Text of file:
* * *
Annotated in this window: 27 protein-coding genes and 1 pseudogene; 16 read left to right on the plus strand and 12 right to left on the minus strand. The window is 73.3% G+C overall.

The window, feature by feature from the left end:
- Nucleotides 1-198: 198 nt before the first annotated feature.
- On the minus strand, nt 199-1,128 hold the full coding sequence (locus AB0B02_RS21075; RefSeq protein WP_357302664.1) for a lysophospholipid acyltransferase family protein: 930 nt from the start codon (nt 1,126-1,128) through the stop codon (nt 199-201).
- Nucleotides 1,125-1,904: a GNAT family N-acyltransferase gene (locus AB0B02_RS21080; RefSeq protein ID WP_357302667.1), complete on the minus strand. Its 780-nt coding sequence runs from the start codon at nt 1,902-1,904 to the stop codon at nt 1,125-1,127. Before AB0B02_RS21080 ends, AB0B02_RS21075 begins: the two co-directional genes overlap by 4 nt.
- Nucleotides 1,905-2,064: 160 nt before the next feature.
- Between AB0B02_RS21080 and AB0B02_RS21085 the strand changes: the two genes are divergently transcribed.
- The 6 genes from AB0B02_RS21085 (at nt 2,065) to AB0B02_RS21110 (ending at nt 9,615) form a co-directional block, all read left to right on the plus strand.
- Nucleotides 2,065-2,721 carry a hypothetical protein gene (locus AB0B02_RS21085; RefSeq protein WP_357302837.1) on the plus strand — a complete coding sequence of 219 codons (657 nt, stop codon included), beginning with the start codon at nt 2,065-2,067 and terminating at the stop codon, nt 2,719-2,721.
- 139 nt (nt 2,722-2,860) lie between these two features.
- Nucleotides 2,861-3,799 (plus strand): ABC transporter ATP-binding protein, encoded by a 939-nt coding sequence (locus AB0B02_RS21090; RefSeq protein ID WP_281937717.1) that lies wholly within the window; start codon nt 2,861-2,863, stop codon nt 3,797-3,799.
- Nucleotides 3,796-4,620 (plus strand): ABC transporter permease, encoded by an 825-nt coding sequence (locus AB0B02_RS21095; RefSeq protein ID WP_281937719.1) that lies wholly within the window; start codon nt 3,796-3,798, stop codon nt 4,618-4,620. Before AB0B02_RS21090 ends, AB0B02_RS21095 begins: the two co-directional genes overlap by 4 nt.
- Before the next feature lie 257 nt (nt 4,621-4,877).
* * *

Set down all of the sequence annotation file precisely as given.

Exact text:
Annotated in this window: 27 protein-coding genes and 1 pseudogene; 16 read left to right on the plus strand and 12 right to left on the minus strand. The window is 73.3% G+C overall.

The window, feature by feature from the left end:
- Nucleotides 1-198: 198 nt before the first annotated feature.
- On the minus strand, nt 199-1,128 hold the full coding sequence (locus AB0B02_RS21075; RefSeq protein WP_357302664.1) for a lysophospholipid acyltransferase family protein: 930 nt from the start codon (nt 1,126-1,128) through the stop codon (nt 199-201).
- Nucleotides 1,125-1,904: a GNAT family N-acyltransferase gene (locus AB0B02_RS21080; RefSeq protein ID WP_357302667.1), complete on the minus strand. Its 780-nt coding sequence runs from the start codon at nt 1,902-1,904 to the stop codon at nt 1,125-1,127. Before AB0B02_RS21080 ends, AB0B02_RS21075 begins: the two co-directional genes overlap by 4 nt.
- Nucleotides 1,905-2,064: 160 nt before the next feature.
- Between AB0B02_RS21080 and AB0B02_RS21085 the strand changes: the two genes are divergently transcribed.
- The 6 genes from AB0B02_RS21085 (at nt 2,065) to AB0B02_RS21110 (ending at nt 9,615) form a co-directional block, all read left to right on the plus strand.
- Nucleotides 2,065-2,721 carry a hypothetical protein gene (locus AB0B02_RS21085; RefSeq protein WP_357302837.1) on the plus strand — a complete coding sequence of 219 codons (657 nt, stop codon included), beginning with the start codon at nt 2,065-2,067 and terminating at the stop codon, nt 2,719-2,721.
- 139 nt (nt 2,722-2,860) lie between these two features.
- Nucleotides 2,861-3,799 (plus strand): ABC transporter ATP-binding protein, encoded by a 939-nt coding sequence (locus AB0B02_RS21090; RefSeq protein ID WP_281937717.1) that lies wholly within the window; start codon nt 2,861-2,863, stop codon nt 3,797-3,799.
- Nucleotides 3,796-4,620 (plus strand): ABC transporter permease, encoded by an 825-nt coding sequence (locus AB0B02_RS21095; RefSeq protein ID WP_281937719.1) that lies wholly within the window; start codon nt 3,796-3,798, stop codon nt 4,618-4,620. Before AB0B02_RS21090 ends, AB0B02_RS21095 begins: the two co-directional genes overlap by 4 nt.
- Before the next feature lie 257 nt (nt 4,621-4,877).